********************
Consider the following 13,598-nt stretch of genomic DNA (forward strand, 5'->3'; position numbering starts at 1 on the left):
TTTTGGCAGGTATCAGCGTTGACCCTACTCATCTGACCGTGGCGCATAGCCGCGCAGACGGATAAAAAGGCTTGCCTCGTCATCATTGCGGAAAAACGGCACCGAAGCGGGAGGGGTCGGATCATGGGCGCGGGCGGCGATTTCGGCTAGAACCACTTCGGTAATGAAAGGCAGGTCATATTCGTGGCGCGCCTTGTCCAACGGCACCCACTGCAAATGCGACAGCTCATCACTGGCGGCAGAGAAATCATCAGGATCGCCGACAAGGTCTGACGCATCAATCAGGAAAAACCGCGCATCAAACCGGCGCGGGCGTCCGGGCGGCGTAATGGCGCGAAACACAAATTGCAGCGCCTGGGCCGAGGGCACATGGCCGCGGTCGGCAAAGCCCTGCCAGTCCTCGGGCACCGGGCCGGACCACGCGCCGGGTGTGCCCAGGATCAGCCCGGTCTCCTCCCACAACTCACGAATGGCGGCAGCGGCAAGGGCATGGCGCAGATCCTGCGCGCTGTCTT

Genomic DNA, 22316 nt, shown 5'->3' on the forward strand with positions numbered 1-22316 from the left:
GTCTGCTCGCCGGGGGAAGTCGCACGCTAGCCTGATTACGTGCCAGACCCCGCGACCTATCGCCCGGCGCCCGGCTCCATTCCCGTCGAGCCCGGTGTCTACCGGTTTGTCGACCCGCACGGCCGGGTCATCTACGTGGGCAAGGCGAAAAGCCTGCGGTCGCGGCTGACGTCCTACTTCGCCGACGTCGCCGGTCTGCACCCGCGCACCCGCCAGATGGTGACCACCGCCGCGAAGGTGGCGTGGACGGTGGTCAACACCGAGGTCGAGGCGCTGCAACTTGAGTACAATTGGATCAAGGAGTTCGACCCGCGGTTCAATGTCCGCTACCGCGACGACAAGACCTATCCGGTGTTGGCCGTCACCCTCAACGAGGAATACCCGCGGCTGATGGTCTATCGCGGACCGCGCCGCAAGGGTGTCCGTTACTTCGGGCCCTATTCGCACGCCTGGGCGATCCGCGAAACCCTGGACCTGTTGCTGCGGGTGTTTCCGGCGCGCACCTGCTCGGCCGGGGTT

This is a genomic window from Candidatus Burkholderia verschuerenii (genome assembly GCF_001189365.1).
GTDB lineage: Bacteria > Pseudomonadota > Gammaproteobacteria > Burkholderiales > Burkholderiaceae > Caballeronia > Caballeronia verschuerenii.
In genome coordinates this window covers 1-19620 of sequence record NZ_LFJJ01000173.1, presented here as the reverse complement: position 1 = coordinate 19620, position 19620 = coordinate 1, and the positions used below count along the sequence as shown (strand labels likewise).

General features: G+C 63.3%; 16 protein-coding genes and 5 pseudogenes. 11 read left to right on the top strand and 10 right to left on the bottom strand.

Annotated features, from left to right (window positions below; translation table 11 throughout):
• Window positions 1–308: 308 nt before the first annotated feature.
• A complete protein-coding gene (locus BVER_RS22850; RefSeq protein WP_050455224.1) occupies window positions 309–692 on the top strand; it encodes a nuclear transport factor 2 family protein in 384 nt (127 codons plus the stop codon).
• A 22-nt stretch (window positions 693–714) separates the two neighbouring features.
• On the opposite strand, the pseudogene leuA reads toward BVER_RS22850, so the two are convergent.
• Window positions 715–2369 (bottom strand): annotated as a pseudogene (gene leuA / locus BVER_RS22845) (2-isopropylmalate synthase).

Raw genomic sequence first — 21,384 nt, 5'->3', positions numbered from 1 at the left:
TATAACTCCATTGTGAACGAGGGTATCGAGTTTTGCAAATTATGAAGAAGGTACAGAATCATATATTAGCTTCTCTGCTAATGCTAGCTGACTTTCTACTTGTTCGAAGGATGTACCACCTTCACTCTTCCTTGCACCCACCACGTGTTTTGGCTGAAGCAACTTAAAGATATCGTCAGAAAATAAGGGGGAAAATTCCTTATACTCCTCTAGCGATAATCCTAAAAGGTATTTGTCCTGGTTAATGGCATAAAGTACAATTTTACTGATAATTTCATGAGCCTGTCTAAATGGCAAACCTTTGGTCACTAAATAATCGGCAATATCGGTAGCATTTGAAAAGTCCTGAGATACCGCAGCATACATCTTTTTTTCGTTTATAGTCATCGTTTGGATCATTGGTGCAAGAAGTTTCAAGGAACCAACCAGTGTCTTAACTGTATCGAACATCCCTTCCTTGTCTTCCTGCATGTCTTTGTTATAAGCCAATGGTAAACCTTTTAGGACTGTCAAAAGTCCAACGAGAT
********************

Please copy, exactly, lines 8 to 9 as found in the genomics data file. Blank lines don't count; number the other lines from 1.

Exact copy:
General features: G+C 63.3%; 16 protein-coding genes and 5 pseudogenes. 11 read left to right on the top strand and 10 right to left on the bottom strand.

Annotated features, from left to right (window positions below; translation table 11 throughout):